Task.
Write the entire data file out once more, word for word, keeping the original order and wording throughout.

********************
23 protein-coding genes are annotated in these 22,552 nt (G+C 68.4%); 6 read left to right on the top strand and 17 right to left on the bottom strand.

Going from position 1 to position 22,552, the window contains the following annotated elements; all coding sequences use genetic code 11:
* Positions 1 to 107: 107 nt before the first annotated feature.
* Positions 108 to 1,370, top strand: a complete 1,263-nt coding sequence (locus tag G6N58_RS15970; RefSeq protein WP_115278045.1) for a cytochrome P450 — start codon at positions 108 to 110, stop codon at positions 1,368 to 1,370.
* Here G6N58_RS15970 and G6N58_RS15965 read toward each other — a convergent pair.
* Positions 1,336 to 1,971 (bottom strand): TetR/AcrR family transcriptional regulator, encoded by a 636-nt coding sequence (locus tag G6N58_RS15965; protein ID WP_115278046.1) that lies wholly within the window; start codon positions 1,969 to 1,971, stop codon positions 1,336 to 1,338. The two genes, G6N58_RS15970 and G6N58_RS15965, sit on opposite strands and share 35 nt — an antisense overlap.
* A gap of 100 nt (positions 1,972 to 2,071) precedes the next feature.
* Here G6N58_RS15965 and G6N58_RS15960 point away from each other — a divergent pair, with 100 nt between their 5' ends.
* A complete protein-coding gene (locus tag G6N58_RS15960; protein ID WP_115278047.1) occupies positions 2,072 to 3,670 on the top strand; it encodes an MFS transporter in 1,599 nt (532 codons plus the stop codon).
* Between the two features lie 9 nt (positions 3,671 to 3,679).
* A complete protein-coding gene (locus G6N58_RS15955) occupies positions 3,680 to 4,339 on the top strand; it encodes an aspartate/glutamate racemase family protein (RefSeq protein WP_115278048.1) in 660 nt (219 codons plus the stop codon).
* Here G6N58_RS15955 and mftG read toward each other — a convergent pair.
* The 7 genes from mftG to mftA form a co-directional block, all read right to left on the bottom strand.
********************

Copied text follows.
23 protein-coding genes are annotated in these 22,552 nt (G+C 68.4%); 6 read left to right on the top strand and 17 right to left on the bottom strand.

Going from position 1 to position 22,552, the window contains the following annotated elements; all coding sequences use genetic code 11:
* Positions 1 to 107: 107 nt before the first annotated feature.
* Positions 108 to 1,370, top strand: a complete 1,263-nt coding sequence (locus tag G6N58_RS15970; RefSeq protein WP_115278045.1) for a cytochrome P450 — start codon at positions 108 to 110, stop codon at positions 1,368 to 1,370.
* Here G6N58_RS15970 and G6N58_RS15965 read toward each other — a convergent pair.
* Positions 1,336 to 1,971 (bottom strand): TetR/AcrR family transcriptional regulator, encoded by a 636-nt coding sequence (locus tag G6N58_RS15965; protein ID WP_115278046.1) that lies wholly within the window; start codon positions 1,969 to 1,971, stop codon positions 1,336 to 1,338. The two genes, G6N58_RS15970 and G6N58_RS15965, sit on opposite strands and share 35 nt — an antisense overlap.
* A gap of 100 nt (positions 1,972 to 2,071) precedes the next feature.
* Here G6N58_RS15965 and G6N58_RS15960 point away from each other — a divergent pair, with 100 nt between their 5' ends.
* A complete protein-coding gene (locus tag G6N58_RS15960; protein ID WP_115278047.1) occupies positions 2,072 to 3,670 on the top strand; it encodes an MFS transporter in 1,599 nt (532 codons plus the stop codon).
* Between the two features lie 9 nt (positions 3,671 to 3,679).
* A complete protein-coding gene (locus G6N58_RS15955) occupies positions 3,680 to 4,339 on the top strand; it encodes an aspartate/glutamate racemase family protein (RefSeq protein WP_115278048.1) in 660 nt (219 codons plus the stop codon).
* Here G6N58_RS15955 and mftG read toward each other — a convergent pair.
* The 7 genes from mftG to mftA form a co-directional block, all read right to left on the bottom strand.